Alan Brinkley has been provost of Columbia University for just over three months and is already juggling a daunting schedule as Columbia's chief academic officer. From early morning budget meetings, to work on search committees for new deans, to presiding over convocation celebrations, the provost plays a major role in the everyday life and future standing of the University.
President Lee C. Bollinger appointed Brinkley, a well-known American historian and former chair of Columbia's history department, to the post last spring. "Throughout his career, he has shown an unwavering commitment to academic excellence," Bollinger noted then.
His colleagues -- although lamenting the loss of a very popular scholar -- agree. "Alan is a superb historian who sincerely values intellectual life and has the respect of the entire faculty," said Eric Foner, Dewitt Clinton Professor of History and a Brinkley friend. "He is conscientious and open-minded, has good judgment, and is a man of infinite patience. These qualities augur well for his term as provost."
Brinkley finds his biggest surprise in his first days to be, "the magnitude of the job." "I knew it was a big job, but knowing it and feeling it are two different things," says the new provost in his Low Library office that overlooks Lewisohn and Earl Halls. "I have been in this office since July 1st and mostly what I am doing so far is trying to learn about other areas in the university."
After a decade as a historian, Brinkley is now working with deans of every school and discipline, and one of his priorities will be determining a newfound direction for science in light of recent advancements and discoveries. With Ira Katznelson, acting vice president for Arts and Sciences and David Hirsh, the new executive vice president for research, the provost is tasked with improving science at Columbia and increasing scientific resources. In 2003-2004, Brinkley will direct campus planning, long-term financial strategy and academic policy initiatives.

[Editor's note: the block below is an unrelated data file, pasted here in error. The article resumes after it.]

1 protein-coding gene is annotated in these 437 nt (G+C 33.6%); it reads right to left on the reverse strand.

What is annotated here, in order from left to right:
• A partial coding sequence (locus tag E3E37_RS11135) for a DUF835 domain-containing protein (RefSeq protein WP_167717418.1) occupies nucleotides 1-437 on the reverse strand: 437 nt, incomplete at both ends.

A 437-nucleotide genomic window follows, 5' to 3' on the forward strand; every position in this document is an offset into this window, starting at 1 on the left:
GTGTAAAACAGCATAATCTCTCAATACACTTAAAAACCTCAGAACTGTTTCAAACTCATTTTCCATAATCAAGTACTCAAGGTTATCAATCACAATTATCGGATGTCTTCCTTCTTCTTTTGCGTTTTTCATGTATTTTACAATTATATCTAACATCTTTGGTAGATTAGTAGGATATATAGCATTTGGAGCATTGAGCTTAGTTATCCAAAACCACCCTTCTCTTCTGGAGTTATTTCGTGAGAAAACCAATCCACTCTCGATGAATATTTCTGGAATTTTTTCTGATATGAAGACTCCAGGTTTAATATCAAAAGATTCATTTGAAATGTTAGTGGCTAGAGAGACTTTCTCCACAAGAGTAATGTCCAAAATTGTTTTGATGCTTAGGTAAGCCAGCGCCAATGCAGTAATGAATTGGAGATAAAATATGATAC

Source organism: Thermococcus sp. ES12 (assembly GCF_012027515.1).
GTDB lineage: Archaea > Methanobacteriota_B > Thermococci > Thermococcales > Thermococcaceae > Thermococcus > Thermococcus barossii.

"[Everyone] is spending quite a bit of time this year on the campus plan," said Brinkley. "What we envision is a campus that will have a lot more space, which will lead to a lot more opportunities for meeting new academic and research goals." The provost will review strategic proposals for the best use of additional space to meet university needs over the long-term.
Financial issues and a long-term campaign for viable economic growth are also at the top of his agenda. "I don't think of this as a fundraising job," he notes. But he plans to be very involved in development, which he sees as crucial to ensuring the University can grow, recruit top faculty and students, and remain fiercely competitive in diverse fields in coming decades. He also will focus on shaping faculty appointments and has been an active participant in the recruitment of a new dean of architecture. Brinkley is expected to play a similar role when Columbia begins its search for Business School Dean Meyer Feldberg's replacement.
Alan Brinkley has been at Columbia for 12 years and is the former Allan Nevins Professor of History. A specialist of twentieth-century American history, he frequently appears as a commentator on national news programs, discussing a range of political issues, from the erosion of the New Deal after 1937 to the Bush White House. He is the author of numerous books including, Voices of Protest: Huey Long; Father Coughlin and the Great Depression (1982), which won the 1983 National Book Award, The Unfinished Nation: A Concise History of the American People (1992) and Liberalism and Its Discontents (1998). Brinkley taught at M.I.T. and Harvard before coming to Columbia.
The provost, if he can find a few hours, will continue to work on his biography of Henry Luce, founder of Time magazine. Although Brinkley is on teaching leave, he continues to advise his current graduate students and hopes to return to teaching next year.
Six weeks into the new school year, Brinkley is cautiously sanguine about his legacy as Columbia's provost. "I hope to help leave the University a stronger and better place," are Brinkley's final words before he rushes off to another meeting.